Fifty years ago, sci-fi writer/prophet Isaac Asimov
penned a series of predictions for our far-flung present day that were surprisingly accurate.
He correctly imagined
automated coffee makers, cordless electronics, self-driving cars, video chat, and the world’s population boom.
Last year our sages fumbled the crystal ball:
Miley was supposed to train-wreck in 2014 and Bit Coins were supposed to sky-rocket!
Speaking of sky-rockets,
Billionaire explorer Richard Branson promised to launch the first group of passengers in 2014.
Instead, the flights look more precarious than ever.
Branson’s SpaceShipTwo went down in a fiery mess during a test flight in October,
killing one pilot, and tempering hopes for space tourism.
Virtually no one predicted the rise of the Islamic State, ISIS.
But what do the sages say of 2015?
1.) Russia stops backing Bashar al-Assad in Syria.
Russia is heading into a nasty recession if not out-right depression.
In traditional currency crises like this, a country receives a loan from the International Monetary Fund.
But that won’t happen for Russia after its incursion into Ukraine.
But Putin could make substantial concessions in Syria by reducing the Kremlin’s support for Assad.
Maybe the U.S. and other countries would accept that. Putin might gamble they would.
2.) Ebola returns to the U.S.
The crisis has died down her for now but it is still ravaging West Africa.
Unless we provide the adequate resources and doctors to get it under control there,
more people with Ebola will enter the United States.
3.) A minimum wage hike passes the Senate.
They don’t go so far as to say it will pass the House.
But raising the minimum wage is very, very popular, even among Republicans.
4.) Amazon enters crisis mode.
For years, Amazon’s stock continually rose despite nearly non-existent profits.
That stopped in 2014 as its revenue growth continued to slow
and the Amazon Fire phone flopped.
The stock is down more than 20% for the year. 2015 looks to be a rocky year for Amazon.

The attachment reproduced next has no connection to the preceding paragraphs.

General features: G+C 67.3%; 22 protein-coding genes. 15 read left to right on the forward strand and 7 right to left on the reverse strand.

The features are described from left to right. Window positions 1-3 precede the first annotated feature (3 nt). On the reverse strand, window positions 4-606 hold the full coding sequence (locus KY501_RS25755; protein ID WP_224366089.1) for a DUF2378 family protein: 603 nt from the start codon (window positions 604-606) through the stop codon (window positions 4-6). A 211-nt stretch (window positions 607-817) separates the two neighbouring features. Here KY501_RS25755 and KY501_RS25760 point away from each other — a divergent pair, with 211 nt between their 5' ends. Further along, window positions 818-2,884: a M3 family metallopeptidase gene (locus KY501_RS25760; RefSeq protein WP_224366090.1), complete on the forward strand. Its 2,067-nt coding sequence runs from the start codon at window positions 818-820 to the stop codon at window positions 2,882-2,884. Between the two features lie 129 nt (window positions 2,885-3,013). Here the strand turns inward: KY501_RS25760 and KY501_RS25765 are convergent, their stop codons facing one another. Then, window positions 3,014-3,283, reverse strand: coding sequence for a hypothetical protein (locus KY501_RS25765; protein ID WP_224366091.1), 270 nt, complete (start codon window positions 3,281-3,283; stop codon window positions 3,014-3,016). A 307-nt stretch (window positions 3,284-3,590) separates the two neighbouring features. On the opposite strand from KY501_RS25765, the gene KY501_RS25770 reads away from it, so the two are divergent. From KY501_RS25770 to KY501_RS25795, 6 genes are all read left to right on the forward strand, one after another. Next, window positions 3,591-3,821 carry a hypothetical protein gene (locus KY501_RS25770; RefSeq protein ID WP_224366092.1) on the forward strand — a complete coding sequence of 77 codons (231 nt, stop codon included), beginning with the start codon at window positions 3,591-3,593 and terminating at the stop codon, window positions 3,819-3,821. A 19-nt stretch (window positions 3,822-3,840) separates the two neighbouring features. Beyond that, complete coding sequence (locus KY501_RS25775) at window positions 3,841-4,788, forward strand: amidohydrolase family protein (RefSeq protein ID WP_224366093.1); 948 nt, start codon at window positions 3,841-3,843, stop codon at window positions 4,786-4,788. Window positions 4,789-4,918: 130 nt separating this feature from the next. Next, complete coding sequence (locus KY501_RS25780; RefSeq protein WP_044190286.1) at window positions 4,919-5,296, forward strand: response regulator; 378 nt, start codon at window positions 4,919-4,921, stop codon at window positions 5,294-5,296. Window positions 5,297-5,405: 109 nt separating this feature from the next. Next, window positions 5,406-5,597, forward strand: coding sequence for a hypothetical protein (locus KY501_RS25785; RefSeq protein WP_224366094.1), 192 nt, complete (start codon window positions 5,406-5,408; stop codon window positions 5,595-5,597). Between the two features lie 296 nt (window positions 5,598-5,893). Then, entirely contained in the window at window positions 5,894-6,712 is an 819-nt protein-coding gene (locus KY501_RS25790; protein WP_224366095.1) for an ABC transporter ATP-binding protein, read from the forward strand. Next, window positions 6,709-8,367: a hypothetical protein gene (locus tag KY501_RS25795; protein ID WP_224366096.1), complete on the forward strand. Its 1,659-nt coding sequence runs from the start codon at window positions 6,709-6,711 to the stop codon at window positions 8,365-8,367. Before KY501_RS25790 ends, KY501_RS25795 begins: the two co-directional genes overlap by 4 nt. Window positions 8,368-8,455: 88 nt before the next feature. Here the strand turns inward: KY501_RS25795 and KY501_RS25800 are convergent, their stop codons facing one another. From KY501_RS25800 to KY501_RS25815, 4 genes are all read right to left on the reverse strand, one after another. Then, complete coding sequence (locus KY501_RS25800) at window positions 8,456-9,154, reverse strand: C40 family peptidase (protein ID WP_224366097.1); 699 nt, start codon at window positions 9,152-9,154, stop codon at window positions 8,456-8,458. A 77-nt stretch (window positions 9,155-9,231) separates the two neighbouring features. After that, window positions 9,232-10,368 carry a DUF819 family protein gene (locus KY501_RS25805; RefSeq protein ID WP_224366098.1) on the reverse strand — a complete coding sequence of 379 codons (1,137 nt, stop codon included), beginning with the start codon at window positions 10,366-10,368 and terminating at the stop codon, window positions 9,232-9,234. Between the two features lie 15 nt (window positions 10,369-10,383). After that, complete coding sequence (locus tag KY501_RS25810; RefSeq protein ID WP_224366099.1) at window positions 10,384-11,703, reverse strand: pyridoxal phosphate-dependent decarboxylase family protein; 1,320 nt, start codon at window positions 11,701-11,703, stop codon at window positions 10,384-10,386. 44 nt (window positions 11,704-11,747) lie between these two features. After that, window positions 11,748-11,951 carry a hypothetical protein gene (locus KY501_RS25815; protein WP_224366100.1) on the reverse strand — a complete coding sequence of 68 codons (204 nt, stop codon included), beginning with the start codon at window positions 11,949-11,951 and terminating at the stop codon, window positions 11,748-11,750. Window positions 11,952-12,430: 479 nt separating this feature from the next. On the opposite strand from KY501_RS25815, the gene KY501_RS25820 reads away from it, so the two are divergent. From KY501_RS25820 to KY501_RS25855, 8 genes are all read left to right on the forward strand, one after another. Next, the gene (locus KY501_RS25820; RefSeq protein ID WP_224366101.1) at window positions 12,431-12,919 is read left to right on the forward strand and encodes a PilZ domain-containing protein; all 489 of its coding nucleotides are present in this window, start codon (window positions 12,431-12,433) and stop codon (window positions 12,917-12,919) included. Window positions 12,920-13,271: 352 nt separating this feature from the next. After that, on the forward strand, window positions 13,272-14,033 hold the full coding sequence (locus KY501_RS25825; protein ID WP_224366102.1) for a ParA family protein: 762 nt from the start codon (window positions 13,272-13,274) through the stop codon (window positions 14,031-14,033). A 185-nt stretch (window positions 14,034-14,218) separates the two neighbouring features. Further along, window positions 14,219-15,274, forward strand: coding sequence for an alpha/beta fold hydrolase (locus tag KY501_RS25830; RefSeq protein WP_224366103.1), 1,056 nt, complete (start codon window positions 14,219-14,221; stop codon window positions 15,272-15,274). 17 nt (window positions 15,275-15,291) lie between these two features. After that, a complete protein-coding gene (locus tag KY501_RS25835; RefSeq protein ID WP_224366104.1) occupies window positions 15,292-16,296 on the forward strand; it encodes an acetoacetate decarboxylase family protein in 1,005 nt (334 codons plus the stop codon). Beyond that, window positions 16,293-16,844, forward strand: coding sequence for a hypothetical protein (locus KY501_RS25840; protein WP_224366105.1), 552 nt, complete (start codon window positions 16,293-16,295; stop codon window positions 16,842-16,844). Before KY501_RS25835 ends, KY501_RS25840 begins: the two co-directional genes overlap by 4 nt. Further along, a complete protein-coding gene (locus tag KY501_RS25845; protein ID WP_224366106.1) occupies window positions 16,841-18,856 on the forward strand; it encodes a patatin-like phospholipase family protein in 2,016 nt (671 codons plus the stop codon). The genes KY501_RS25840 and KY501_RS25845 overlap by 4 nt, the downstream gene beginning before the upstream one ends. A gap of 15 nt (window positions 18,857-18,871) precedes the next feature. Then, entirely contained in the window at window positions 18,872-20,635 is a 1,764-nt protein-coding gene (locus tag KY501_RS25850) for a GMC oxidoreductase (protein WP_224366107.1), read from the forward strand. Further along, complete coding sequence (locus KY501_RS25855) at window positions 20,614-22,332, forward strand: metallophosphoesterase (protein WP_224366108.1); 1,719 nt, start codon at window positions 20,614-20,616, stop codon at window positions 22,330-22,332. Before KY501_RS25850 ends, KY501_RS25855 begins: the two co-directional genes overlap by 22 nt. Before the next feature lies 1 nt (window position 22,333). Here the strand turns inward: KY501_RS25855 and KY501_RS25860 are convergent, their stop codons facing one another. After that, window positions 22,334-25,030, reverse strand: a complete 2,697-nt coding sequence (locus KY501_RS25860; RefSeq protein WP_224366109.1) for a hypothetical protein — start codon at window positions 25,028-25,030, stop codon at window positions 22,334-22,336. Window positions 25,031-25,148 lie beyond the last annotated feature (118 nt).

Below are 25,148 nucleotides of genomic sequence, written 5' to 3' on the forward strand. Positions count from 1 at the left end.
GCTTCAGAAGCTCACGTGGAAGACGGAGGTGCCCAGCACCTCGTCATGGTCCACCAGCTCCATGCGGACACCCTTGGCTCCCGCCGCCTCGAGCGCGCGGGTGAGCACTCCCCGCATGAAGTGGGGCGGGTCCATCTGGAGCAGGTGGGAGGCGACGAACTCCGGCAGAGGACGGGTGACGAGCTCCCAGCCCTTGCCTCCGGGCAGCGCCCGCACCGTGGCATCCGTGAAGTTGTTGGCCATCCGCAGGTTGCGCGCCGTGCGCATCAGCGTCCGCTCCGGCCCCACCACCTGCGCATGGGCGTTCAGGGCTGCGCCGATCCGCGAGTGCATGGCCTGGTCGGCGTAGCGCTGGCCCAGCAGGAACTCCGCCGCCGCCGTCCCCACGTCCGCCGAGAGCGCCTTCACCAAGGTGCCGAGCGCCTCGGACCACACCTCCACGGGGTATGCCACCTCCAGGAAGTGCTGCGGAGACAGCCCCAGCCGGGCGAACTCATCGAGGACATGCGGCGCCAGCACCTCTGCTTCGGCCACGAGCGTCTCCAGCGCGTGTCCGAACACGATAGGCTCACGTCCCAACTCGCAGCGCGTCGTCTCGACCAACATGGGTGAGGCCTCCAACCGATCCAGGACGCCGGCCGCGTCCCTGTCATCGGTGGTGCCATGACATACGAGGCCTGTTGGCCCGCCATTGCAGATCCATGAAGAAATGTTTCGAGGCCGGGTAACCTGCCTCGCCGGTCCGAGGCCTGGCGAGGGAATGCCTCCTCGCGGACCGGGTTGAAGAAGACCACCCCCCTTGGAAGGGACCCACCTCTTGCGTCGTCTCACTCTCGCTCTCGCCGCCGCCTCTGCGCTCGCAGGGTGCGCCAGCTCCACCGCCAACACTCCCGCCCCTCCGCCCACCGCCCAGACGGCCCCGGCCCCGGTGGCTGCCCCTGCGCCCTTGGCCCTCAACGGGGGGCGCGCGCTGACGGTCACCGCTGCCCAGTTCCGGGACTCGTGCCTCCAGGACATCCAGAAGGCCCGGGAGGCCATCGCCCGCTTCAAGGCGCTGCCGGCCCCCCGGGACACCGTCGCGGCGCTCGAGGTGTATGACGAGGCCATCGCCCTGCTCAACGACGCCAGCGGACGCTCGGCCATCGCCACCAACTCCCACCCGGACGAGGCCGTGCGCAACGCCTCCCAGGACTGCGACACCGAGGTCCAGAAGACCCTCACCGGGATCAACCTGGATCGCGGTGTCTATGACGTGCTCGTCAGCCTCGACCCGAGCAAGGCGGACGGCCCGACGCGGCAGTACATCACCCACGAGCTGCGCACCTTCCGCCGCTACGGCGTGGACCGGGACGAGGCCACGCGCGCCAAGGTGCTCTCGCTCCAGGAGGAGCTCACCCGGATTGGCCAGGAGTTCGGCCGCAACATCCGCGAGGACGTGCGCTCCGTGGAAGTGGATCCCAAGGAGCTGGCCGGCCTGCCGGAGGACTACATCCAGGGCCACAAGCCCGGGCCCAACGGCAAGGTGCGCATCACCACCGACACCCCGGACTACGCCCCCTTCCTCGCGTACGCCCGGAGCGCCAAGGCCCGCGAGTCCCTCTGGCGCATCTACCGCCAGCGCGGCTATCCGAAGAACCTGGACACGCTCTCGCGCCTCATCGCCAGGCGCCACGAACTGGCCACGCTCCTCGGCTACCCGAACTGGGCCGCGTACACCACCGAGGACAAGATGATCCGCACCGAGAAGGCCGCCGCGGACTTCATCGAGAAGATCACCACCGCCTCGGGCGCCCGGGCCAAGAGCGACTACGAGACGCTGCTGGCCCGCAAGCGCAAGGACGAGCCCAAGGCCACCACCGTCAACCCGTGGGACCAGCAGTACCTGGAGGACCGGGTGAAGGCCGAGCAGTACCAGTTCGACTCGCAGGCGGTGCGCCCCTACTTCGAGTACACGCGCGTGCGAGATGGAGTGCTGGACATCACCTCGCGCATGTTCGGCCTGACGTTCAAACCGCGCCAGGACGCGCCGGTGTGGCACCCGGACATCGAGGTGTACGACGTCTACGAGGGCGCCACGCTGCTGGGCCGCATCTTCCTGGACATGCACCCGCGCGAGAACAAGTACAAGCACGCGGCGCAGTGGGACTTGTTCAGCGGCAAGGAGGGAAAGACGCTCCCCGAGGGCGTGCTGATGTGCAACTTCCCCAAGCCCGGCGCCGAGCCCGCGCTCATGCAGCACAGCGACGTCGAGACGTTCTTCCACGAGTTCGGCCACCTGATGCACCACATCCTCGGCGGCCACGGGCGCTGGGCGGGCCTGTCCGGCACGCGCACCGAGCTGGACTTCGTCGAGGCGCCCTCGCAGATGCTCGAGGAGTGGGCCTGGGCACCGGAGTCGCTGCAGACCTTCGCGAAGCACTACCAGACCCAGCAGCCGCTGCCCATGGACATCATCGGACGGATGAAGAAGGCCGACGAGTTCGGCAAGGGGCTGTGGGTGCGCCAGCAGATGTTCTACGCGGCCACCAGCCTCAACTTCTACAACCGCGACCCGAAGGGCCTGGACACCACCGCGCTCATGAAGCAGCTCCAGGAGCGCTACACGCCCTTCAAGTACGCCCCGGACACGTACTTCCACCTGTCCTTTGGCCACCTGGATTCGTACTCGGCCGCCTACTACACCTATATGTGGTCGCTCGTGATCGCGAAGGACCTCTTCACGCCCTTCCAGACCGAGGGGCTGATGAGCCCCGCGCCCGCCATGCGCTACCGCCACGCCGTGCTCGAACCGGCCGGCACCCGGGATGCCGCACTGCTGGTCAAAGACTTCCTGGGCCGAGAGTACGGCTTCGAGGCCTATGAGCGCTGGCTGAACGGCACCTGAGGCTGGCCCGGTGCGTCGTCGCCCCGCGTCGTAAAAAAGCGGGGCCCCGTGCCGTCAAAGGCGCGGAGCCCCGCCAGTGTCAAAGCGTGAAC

5.) Invasion of the PodCast People.
The breakout success of “Serial,”
the single-case chronicle that spun off from the wildly popular public-radio program
“This American Life,” doubled as a debutante ball of sorts for podcasts.
Serial's success will only pave the way for more.
One area to watch is public radio,
which has been a breeding ground for podcasts as
they allow for greater flexibility in the development process than programs that would fit into the broadcast day
(they don’t have to restrict themselves to a particular length, for instance).
6.) Most economic predictions will suck.
American taxpayers have endured much hardship since the 2008 financial crisis,
and pretty much everybody, from career politicians to human beings, will be better off if the economy continues to improve.
So guess what most pundits who want an audience will write?
7.) The most drastic changes will catch the experts by surprise.
The most exciting part of all this, of course, is we don’t even know what we don’t know.
Nearly no one saw the collapse of the oil markets in late 2014, nor did many see an overture to Cuba coming soon after that.
the looming specter of rising interest rates suggests the stock market rally might finally be in the homestretch.
8.) Oil Collapse and Currencies.
As winter turns to spring, the effects will begin to be felt in the U.S. and Canada where new fracked wells become rarer.
As the Eurozone recovers late in 2015, so does oil, breaking towards $80 by year end.
Through most of the year, the dollar makes gains against the yen and euro,
which are exacerbated by U.S. rate rises. The euro falls to 1.15, the yen to 132.
9.) Stock Market gets sea-sick.
Stocks will rise in 2015,
but not without some volatility as the Fed’s first rate hikes hit in the back half.
Again, we will see multiple compression
as the most expensive stocks on a price-to-sales basis find that delivering higher sales
mostly serves to shrink the multiple rather than raise the price.
Lots of companies suffer from earnings pain thanks to the strength of the dollar.
10.) The year's weird tax cut.
For Europe, the United States and China,
a lower oil price is good news.
It's essentially a tax cut for consumers.
The Economist estimates that the average U.S. motorist could save $800.
11.) The China Pivot ... no, it is not a dance step.
A historic transition is under way in China:
the "pivot" from an economy based on being the "workshop of the world" into one more sustained by domestic demand.
The Chinese leadership is walking a fine line between growth and introducing structural reforms
that include a crackdown on institutional corruption and curbing what's known as "Shadow Banking."
What do you foresee happening in 2015?